[ClusterLabs] Maximum cluster size with Pacemaker 2.x and Corosync 3.x, and scaling to hundreds of nodes

Ken Gaillot kgaillot at redhat.com
Thu Jul 30 10:43:21 EDT 2020

On Wed, 2020-07-29 at 23:12 +0000, Toby Haynes wrote:
> In Corosync 1.x there was a limit on the maximum number of active
> nodes in a corosync cluster - broswing the mailing list says 64
> hosts. The Pacemaker 1.1 documentation says scalability goes up to 16
> nodes. The Pacemaker 2.0 documentation says the same, although I
> can't find a maximum number of nodes in Corosync 3.

My understanding is that there is no theoretical limit, only practical
limits, so giving a single number is somewhat arbitrary.

There is a huge difference between full cluster nodes (running corosync
and all pacemaker daemons) and Pacemaker Remote nodes (running only

Corosync uses a ring model where a token has to be passed in a very
short amount of time, and also has message guarantees (i.e. every node
has to confirm receiving a message before it is made available), so
there is a low practical limit to full cluster nodes. The 16 or 32
number comes from what enterprise providers are willing to support, and
is a good ballpark for a real-world comfort zone. Even at 32 you need a
dedicated fast network and likely some tuning tweaks. Going beyond that
is possible but depends on hardware and tuning, and becomes sensitive
to slight disturbances.

Pacemaker Remote nodes on the other hand are lightweight. They
communicate with only a single cluster node, with relatively low
traffic. The upper bound is unknown; some people report getting strange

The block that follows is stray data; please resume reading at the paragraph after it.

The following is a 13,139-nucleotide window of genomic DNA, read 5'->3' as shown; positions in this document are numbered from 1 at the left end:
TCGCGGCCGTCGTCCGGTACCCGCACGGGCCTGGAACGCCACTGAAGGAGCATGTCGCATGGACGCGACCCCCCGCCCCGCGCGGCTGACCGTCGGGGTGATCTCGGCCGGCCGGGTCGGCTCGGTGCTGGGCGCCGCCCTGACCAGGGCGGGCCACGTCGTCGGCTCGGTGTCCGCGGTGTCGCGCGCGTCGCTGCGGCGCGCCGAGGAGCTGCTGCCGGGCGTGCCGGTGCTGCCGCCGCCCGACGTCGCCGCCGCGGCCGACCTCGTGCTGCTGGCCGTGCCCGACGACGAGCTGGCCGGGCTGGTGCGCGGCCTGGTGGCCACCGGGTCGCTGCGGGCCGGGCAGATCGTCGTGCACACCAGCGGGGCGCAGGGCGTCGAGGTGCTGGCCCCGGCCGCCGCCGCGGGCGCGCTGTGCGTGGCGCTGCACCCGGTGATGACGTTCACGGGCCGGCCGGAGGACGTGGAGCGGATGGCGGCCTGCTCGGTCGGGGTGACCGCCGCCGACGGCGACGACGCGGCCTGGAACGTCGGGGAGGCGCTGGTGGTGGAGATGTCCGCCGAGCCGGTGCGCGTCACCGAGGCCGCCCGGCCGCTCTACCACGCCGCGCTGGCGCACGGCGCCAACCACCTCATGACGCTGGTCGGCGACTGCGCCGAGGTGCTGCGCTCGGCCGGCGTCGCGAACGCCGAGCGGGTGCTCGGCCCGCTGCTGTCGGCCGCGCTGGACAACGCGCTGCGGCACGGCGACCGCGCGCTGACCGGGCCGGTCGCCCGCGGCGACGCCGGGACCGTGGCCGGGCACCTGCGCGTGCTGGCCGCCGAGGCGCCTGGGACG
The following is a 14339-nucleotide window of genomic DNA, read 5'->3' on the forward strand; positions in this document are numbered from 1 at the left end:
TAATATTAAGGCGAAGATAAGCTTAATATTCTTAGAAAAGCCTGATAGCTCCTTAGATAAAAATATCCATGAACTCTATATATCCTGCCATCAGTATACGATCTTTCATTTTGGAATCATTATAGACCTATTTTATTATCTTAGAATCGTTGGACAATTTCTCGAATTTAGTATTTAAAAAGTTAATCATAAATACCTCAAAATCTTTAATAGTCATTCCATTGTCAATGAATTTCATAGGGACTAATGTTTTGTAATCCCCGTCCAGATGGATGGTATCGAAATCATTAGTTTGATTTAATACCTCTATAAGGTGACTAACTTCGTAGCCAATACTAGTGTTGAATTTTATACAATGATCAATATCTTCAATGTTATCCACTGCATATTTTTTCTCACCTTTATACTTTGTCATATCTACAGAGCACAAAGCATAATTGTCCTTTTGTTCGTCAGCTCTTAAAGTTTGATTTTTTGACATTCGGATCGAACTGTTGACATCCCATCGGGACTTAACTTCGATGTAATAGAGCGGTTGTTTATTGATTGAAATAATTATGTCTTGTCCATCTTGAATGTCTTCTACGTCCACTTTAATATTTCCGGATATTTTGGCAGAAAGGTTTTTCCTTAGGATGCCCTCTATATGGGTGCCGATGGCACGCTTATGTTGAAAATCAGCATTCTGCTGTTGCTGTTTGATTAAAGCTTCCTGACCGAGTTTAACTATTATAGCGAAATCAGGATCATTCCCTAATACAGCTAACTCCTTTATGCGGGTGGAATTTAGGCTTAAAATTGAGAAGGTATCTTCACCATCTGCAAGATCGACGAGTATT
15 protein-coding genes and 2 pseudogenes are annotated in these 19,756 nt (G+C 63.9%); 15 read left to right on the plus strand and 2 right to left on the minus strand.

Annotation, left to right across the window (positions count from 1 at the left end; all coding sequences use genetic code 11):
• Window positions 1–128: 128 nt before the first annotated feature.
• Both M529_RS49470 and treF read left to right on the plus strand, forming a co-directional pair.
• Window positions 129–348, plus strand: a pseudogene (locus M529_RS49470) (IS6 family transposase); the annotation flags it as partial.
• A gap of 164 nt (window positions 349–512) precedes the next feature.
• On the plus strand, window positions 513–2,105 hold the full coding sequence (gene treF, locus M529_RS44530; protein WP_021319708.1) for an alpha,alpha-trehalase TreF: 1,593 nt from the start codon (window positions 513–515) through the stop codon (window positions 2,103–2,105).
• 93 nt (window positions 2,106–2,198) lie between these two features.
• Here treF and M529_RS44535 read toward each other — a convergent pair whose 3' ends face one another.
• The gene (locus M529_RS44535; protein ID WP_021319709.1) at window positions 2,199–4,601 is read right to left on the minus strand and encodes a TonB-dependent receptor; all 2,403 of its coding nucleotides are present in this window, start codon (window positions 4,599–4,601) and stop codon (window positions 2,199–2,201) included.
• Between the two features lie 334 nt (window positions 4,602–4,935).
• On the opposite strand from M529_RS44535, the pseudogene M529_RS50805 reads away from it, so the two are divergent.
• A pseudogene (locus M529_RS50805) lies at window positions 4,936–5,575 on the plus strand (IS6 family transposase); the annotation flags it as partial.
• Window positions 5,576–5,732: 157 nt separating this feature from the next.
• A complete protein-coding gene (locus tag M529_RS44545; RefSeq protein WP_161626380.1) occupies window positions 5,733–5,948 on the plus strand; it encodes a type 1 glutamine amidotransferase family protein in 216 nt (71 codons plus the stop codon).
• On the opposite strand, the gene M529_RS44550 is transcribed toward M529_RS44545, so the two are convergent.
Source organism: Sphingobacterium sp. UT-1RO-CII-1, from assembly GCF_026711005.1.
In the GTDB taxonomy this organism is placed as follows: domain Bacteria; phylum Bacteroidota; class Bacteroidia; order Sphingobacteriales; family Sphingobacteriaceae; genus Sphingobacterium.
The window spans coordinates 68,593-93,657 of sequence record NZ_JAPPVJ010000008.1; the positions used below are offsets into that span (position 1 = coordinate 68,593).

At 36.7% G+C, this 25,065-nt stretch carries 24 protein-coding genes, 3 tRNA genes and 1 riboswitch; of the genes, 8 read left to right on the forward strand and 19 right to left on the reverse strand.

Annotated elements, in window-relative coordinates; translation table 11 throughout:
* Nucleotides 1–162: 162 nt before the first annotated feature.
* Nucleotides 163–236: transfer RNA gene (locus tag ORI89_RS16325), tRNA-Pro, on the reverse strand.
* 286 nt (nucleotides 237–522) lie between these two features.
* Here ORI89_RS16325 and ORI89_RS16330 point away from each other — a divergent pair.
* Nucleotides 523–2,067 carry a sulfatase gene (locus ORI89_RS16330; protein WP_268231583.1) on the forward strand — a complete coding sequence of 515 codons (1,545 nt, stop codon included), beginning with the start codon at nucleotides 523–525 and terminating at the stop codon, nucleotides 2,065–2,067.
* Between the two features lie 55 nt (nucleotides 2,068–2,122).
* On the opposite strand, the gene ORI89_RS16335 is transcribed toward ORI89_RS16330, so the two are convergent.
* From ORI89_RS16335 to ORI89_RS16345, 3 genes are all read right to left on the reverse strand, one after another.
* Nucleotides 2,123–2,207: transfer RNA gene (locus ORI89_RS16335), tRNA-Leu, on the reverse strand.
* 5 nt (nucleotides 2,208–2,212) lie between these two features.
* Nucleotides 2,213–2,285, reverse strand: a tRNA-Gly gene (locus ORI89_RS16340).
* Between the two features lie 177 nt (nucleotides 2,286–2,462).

errors with as few as 40 remote nodes, while others run over 100 with
no problems. So it may well depend on network and hardware capabilities
at high numbers, and you can run far more in VMs or containers than on
bare metal, since traffic will (usually) be internal rather than over
the network.

I would expect a cluster with 16-32 full nodes and several hundred
remotes (maybe even thousands in VMs or containers) to be feasible with
the right hardware and tuning.

Since remotes don't run all the daemons, they can't do things like
directly execute fence devices or contribute to cluster quorum, but
remotes on bare metal or VMs are not really in a hierarchy as far as
the services being clustered go. A resource can move between cluster
and remote nodes, and a remote's connection can move from one cluster
node to another without interrupting the services on the remote.

> https://clusterlabs.org/pacemaker/doc/en-US/Pacemaker/2.0/html-single/Pacemaker_Remote/ discusses deployments up to 64 hosts but it appears to reference
> Pacemaker 1.16.
> With the arrival of Corossync 3.x (and Pacemaker 2.x) how large a
> cluster can be supported? If we want to get to a cluster with 100+
> nodes, what are the best design approaches, especially if there is no
> clear hierarchy to the nodes in use (i.e. all of the hosts are
> important!).
> Are there performance implications when comparing the operation of a
> pacemaker remote node to a full stack pacemaker node?
> Thanks,
> Toby Haynes
Ken Gaillot <kgaillot at redhat.com>

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